Murder and assassination are not only destructive in themselves, but, if possible, still more de>structive in their consequences. The practice of -shedding blood unjustly and often wantonly, blunts conscience, and paves the way to every crime. This observation is verified in the antient Greeks: their cruel and sanguinary character, rendered them little regardful of the strict rules of justice. Right was held to depend upon power, among men as among wild beasts: it was conceived to be the will of the gods, that superior force should be a lawful title to dominion: " for what right can "the weak have to what they cannot defend ?” Were that maxim to obtain, a weak man would have no right to liberty nor to life. That impious doctrine was avowed by the Athenians, and publicly asserted by their ambassadors in a conference with the Melians, reported by Thucydides*. Many persons act as if force and right were the same; but a barefaced profession of such a doctrine is uncommon. In the Eumenides, a tragedy of Eschylus, Orestes is arraigned in the Areopagus for killing his mother. Minerva, president of the court, decrees in favour of the Orestes: and for what rea
son?" Having no mother myself, the murder of
a mother toucheth not me *." In the tragedy of Electra, Orestes, consulting the Delphic oracle about means to avenge his father's murder, was enjoined by Apollo to forbear force, but to employ fraud and guile. Obedient to that injunction, Orestes commands his tutor to spread in Argos the news of his death, and confirm the same with a solemn oath. In Homer, even the great Jupiter makes no difficulty to send a lying dream to Agamemnon, chief of the Greeks. Dissimulation, is recommended by the goddess Minerva †. Ulysses declares his detestation at using freedom with truth and yet no man deals more in feigned stories §. In the 22d book of the Iliad, Minerva is guilty of gross deceit and treachery to Hector. When he flies from Achilles, she appears to him in the shape of his brother Deiphobus, exhorts him
Athens, from the nature of its government, as established by Solon, was rendered uncapable of any regular or consistent body of laws. In every case, civil and criminal, the whole people were judges in the last resort. And what sort of judges will an ignorant multitude make, who have no guide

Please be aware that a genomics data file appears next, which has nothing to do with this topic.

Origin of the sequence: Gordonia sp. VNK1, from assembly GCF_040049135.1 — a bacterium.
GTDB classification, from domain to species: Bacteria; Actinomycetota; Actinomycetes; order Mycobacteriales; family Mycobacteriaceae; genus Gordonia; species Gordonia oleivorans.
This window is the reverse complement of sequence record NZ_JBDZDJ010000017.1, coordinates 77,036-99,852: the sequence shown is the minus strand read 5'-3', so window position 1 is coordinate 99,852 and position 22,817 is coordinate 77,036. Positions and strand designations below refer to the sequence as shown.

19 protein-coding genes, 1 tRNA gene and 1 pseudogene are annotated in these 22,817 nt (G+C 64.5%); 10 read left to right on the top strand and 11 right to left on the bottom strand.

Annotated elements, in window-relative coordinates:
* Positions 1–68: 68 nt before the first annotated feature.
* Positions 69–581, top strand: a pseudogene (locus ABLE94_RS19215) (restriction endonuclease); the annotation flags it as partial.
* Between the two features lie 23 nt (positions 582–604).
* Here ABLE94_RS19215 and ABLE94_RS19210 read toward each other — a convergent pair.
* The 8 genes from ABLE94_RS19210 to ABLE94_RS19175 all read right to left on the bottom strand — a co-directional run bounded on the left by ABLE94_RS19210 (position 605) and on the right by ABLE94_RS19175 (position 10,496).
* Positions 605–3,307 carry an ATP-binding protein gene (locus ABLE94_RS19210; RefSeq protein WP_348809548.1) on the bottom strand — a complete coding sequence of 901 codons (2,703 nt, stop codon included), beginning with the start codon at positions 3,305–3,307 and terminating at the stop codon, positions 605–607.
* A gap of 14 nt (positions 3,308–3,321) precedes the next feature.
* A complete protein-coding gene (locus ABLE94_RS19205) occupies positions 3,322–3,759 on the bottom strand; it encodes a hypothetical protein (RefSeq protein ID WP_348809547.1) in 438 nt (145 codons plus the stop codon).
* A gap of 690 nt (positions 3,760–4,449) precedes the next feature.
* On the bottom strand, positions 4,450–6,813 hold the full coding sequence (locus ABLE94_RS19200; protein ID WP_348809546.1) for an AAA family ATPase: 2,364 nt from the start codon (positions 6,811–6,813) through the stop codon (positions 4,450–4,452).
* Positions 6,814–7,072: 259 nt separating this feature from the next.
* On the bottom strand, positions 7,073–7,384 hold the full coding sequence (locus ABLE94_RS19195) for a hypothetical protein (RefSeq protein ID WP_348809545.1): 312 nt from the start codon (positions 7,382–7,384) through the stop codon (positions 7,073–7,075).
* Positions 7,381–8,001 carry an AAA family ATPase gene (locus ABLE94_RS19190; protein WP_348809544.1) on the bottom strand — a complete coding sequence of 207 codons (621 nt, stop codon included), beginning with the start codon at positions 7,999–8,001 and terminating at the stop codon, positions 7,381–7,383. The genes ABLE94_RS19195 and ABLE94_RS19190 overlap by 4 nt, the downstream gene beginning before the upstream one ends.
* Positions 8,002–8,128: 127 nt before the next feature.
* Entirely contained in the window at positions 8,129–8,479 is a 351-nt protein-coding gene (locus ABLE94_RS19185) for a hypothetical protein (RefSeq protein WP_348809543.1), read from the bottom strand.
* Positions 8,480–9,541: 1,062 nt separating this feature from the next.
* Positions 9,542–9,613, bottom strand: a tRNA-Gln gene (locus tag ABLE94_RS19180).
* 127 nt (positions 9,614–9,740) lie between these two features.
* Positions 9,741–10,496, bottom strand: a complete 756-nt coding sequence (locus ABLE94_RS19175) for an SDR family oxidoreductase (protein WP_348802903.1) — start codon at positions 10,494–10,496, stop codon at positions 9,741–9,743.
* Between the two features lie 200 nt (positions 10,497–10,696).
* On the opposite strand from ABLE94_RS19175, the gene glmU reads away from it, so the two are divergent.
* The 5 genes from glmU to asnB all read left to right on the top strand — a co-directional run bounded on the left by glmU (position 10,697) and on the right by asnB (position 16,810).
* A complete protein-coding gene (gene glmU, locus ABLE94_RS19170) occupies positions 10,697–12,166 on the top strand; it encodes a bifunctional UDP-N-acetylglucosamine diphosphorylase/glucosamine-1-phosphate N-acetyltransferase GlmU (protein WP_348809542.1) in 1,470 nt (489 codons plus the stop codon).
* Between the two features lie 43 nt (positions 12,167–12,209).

but passion and prejudice? It is vain to make good laws, when such judges are the interpreters. Anacharsis the Scy
thian, being present at an assembly of the people, said, "It *was singular, that in Athens, wise men pleaded causes, and fools determined them.”
† Odyssey, Book 13,
§ Book 14, Book 15.
him to turn upon Achilles, and promises to assist him. Hector accordingly, returning to the fight, darts his lance; which rebounds from the shield of Achilles, for by Vulcan it was made impenetrable. Hector calls upon his brother for another lance; but in vain, for Deiphobus was not there. The Greeks in Homer's time must have been strangely deformed in their morals, when such a story could be relished *. A nation begins not to polish nor to advance in morality,till writing be common; and writing was not known among the Greeks at the siege of Troy. Nor were the morals of that people, as we see, much purified for a long time after writing became common. When Plautus wrote, the Roman system of morals must have been extremely impure. In his play termed Menæchmi, a gentleman of fashion having accidentally got into his hands a lady's robe with a gold clasp; instead of returning them to the owner, endeavours to sell them without shame or remorse. Such a scene would not be endured at present, except among pickpockets. Both the Greeks and Car-bups, doo Redet du st. #Ast Justhaginians
mens'n, tu b moshid
Upon the story of Jupiter being deceived by Juno, in the 14th book of the Iliad, Pope says, "That he knows not a "bolder fiction in all antiquity, nor one that has a greater air " of impiety." Pope it would seem was little acquainted with antiquity for such acts of impiety were common among the Greeks; and in particular the incident mentioned in the text, is not only more impious, but also a more gross violation of the laws of morality. MAGT T2 Al doute